A PUNK ROCK MESSIANIC VISION FOR THE FUTURE
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Music

TYSON

Words by Josh Jones
Photography by Frank Lebon

We told Tyson her music made us want to drive around the city
at dusk, windows down, stereo up.

Her reply couldn’t have been more Londoner,

“Oh my days!” she exclaimed.Wow, that is a big compliment.
I’m imagining the beginning of a hot summer night in London. Let’s pretend you’re on the way to go dancing all night somewhere.

Last year, Tyson dropped her joyous Moonlight Mixtape —an amalgam of music, voicemails from Oscar Scheller (her producer, collaborator and old friend), and peeks into her personal life, like a family skit they call, “Mike Tyson Mcvey.” 2021 finds her having released a single called “Red Handed” this year, and she’s collaborating again with Scheller in a locked down world replete with its pros and cons. I’m working towards a bigger body of work, which feels really good and I’m excited about playing live, when and if that happens. Because it was lockdown, I had to finish it on my own with Oscar on FaceTime or in my garden. I had basically never recorded my own vocals or made anything by myself because I was too scared. I think I needed to make the tape. I had to work with what I had. I knew it could never be perfect and that made me feel free and comfortable to do whatever I felt at the time. And yet the subject, as for many performers, keeps coming back to the elemental craft of live shows. “To me that’s one of the best parts about sharing your music with people. I hope that happens this year. Other than that,

“I just want to keep writing, keep making stuff, keep working.”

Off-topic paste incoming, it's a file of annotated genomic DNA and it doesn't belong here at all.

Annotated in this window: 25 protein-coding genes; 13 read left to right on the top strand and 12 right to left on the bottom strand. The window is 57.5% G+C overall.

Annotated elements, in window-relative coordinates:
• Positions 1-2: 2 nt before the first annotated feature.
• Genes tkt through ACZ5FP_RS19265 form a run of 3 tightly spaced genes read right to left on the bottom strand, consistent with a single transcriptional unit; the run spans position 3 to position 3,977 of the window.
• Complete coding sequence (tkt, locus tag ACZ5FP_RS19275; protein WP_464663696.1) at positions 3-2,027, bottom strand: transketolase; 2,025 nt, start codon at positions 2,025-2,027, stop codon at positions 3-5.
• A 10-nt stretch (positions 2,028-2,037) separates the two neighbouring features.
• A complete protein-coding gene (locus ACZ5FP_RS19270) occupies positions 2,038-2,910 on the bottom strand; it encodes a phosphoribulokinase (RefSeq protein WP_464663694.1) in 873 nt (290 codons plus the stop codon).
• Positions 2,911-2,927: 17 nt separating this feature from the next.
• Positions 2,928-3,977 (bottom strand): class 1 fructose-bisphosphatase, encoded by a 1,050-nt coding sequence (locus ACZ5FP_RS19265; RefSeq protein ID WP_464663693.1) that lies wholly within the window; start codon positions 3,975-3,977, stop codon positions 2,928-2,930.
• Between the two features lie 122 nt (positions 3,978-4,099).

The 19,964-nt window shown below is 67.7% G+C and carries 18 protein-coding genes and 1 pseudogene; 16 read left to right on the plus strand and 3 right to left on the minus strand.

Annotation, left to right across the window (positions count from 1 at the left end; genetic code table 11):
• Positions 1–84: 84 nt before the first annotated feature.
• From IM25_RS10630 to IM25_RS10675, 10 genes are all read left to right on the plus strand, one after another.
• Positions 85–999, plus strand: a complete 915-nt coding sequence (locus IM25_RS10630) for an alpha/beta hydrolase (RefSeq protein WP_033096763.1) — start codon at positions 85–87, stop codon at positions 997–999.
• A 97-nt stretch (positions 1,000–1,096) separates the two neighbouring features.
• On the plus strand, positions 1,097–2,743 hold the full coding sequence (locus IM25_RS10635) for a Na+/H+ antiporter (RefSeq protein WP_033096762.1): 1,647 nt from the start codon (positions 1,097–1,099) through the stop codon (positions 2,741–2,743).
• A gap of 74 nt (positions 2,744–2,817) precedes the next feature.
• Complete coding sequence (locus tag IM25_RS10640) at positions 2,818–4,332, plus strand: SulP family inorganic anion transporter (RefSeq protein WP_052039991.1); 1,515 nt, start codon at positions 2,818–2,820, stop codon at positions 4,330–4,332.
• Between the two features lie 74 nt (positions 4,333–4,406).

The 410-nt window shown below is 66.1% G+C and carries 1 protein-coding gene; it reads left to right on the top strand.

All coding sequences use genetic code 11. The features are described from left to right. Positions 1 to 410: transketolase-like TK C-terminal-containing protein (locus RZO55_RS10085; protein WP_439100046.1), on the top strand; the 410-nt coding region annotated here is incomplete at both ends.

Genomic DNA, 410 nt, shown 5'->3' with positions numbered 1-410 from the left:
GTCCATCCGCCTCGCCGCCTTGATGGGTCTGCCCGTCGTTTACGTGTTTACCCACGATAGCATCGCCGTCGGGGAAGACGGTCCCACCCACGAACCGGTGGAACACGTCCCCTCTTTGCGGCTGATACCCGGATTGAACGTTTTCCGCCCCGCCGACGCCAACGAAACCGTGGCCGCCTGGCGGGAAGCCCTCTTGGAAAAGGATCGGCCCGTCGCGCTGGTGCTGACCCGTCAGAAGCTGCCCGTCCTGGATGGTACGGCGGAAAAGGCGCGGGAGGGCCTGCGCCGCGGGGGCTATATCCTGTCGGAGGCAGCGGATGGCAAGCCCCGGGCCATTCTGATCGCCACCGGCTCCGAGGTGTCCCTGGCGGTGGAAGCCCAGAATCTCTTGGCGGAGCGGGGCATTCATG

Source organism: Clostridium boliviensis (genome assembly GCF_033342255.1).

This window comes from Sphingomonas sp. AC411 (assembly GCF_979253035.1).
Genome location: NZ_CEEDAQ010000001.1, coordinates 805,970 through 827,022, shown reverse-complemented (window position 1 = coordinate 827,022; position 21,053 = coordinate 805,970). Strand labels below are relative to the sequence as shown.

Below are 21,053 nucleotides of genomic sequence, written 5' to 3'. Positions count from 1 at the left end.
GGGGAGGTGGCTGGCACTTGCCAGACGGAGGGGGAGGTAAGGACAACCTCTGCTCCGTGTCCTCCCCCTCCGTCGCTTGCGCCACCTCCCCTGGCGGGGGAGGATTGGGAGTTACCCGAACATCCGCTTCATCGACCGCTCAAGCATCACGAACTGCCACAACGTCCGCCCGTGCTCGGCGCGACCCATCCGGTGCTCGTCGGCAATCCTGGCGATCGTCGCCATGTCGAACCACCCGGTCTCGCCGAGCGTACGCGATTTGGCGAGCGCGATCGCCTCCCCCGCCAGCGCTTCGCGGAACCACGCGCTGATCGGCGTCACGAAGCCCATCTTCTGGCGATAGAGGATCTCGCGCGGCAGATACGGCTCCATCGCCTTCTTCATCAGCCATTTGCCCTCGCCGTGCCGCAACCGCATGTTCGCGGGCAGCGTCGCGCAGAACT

We’d be grossly remiss to leave out mention of the incredible talent Tyson Mcvey hails from: Neneh Cherry and Cameron McVey are her parents, and Mabel, the singer is her younger sister. What a perfect stroke of luck for a musician, to be able to pursue music in a house a full of musical artists. Right? Wrong. Young Tyson decided instead to go to college and study Anthropology, Sociology, and Material and Visual Culture. “I think academia was my way of rebelling against a family of creative freaks,” she laughs. “No, it gave me a lot but I will never be an academic. I liked questioning those disciplines through studying them. I never understood the point of studying those subjects and not sharing the fruits of that labor with everyone. It’s such a weird colonial and voyeuristic idea to ‘study’ people and then write about it for other academics. I found it more interesting questioning the whole thing.” We’re so proud. But mostly, we’re psyched. Because after that, Tyson did choose music, “I haven’t always felt free with music… it took me a long time to find my own path and I’m definitely still figuring it out. I have no idea if that’s to do with having musicians in the family or just who I am as a person, but it’s mainly a confidence thing. As I’ve gotten older I’ve taken the pressure off myself to be perfect and that makes it easier to make mistakes. Without the pressure of perfection, I find it easier to have fun. Sometimes mistakes even end up being the best ideas.” TW: @tysonmcvey